The sun was out, the temperature was a balmy 32°C, and it was Saturday although that didn't really matter because to the 1.6 million yearly visitors to Indonesia's most alluring tropical paradise, every day is a Saturday and every night a freewheeling Saturday night. The surf was up too, which did matter to Chris Beirne, a 47-year-old nursing-home worker on holiday from Mermaid Beach, Queensland. Beirne loves Bali so much he overstayed his visa on his first visit in 1974 and was deported after four blissful months. He has returned more than a dozen times.
That day, Beirne rode the morning swells at Nusa Dua, where the hard-core surfers go. He went with his pal Cooper from Hawaii, and a new acquaintance from Zimbabwe named Pat. On the beach, the guys met two girls from the Canary Islands, and arranged to hook up later that night at Paddy's Irish Pub in Kuta. "I caught one really nice wave that made me happy," Beirne recalls. "But I came in after a couple more. I didn't have much energy, and I thought, 'Oh, I'm going out tonight.'"
For businessman Kadek Wiranatha, Saturday was just another workday, although an important one. Kadek, 47, is the king of Kuta, the owner of many of the hotels and restaurants that cater to Bali's foreign guests, including Paddy's, a bar known for its straight-to-the-beer attitude. He employs 3,000 and works late into the night. So on Oct. 12, Kadek woke at his customary 11:00 a.m., in time for a lunch meeting to discuss his newest venture: Air Paradise, an airline dedicated to bringing tourists to Bali. "The planes were arriving in a few days," he recalls. "The mood was very upbeat and exciting. We knew that Bali's first international airline was going to be a success."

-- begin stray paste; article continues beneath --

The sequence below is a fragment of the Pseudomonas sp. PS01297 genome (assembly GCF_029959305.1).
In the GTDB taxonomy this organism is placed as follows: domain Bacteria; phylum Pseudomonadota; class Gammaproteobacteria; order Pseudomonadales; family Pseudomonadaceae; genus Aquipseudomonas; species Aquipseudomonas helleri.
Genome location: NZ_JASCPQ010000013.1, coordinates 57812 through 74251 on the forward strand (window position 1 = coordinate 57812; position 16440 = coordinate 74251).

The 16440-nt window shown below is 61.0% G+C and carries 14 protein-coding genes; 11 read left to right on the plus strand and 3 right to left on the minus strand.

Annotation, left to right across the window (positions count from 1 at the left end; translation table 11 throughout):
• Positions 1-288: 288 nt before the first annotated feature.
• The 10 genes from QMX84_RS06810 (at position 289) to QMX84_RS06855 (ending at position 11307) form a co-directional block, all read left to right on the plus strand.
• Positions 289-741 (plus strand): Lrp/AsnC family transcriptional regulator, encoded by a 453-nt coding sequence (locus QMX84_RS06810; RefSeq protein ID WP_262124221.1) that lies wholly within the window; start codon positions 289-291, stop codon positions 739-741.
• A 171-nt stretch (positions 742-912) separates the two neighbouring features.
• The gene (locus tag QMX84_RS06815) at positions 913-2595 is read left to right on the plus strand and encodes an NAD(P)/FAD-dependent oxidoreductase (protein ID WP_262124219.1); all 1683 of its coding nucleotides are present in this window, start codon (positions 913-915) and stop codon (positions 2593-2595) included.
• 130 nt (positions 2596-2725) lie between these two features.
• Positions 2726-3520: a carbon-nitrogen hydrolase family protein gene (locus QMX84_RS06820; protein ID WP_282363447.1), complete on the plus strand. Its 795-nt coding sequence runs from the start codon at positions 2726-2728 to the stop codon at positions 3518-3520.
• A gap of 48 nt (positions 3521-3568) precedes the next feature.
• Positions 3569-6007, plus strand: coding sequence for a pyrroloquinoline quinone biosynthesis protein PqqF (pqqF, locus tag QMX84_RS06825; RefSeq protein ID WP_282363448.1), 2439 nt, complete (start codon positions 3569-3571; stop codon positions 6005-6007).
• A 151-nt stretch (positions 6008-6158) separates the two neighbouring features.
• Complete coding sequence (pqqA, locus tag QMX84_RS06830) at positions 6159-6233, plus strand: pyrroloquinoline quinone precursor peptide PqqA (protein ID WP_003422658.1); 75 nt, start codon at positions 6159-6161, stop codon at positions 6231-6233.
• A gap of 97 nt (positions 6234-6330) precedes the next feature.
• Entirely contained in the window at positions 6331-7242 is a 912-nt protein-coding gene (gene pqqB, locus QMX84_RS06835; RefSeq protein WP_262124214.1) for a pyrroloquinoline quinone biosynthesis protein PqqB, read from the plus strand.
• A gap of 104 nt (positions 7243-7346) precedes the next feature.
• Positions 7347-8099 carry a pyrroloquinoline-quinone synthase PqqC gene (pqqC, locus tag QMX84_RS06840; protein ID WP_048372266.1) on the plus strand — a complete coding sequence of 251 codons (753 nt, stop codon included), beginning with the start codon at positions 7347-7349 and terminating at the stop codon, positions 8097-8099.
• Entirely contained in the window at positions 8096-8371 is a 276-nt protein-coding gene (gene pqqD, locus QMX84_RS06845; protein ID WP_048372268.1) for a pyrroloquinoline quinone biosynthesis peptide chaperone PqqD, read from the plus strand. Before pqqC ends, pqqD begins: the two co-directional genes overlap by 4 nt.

When the sun is up, Kuta's narrow lanes wear a ramshackle, hungover look. But that disappears at sunset, when the music starts pounding again from the tile- or thatch-roofed bars and discos and the backpackers and surfers start careening from bar to bar, beer bottles in hand. The main action is on Jalan Legian, lined with bars, restaurants and hawkers shilling knockoff clothes.
Paddy's is popular, but there's more action across the road at the Sari Club, which has three bars, a dance floor and a younger crowd. Cashier Putu Ayu Sila Prihanadewi, 21, was working the night shift on Saturday at the half-moon-shaped bar on the club's north side. She was so busy ringing up VBs and Jell-O shots and fish bowls that she didn't realize the evening was getting on. By 10 p.m., the joint was already packed. A rugby tournament, the Bali Tens, was being held that weekend, and players from Australia, Hong Kong, Singapore, Taiwan and Jakarta were converging on the Sari Club. The Kingsley Football Club from Perth had just arrived. Corey Paltridge, a 20-year-old glazier and livewire, had cleared the dance floor for his favorite party trick: an air-guitar impression of Angus Young, lead guitarist of Australia's AC/DC.
A kilometer away, Haji Agus Bambang Priyanto, the head of Kuta's traffic and transport department, was concerned that it was getting late. It was 10:30, and his 15-year-old son Wisnu, who worked at a restaurant near the Sari Club, wasn't home. His wife reminded him that Wisnu was getting old enough to stay out later, but Haji Bambang had her send Wisnu a text message: "Wisnu go home. Daddy is very mad." The son obeyed and was home by 11.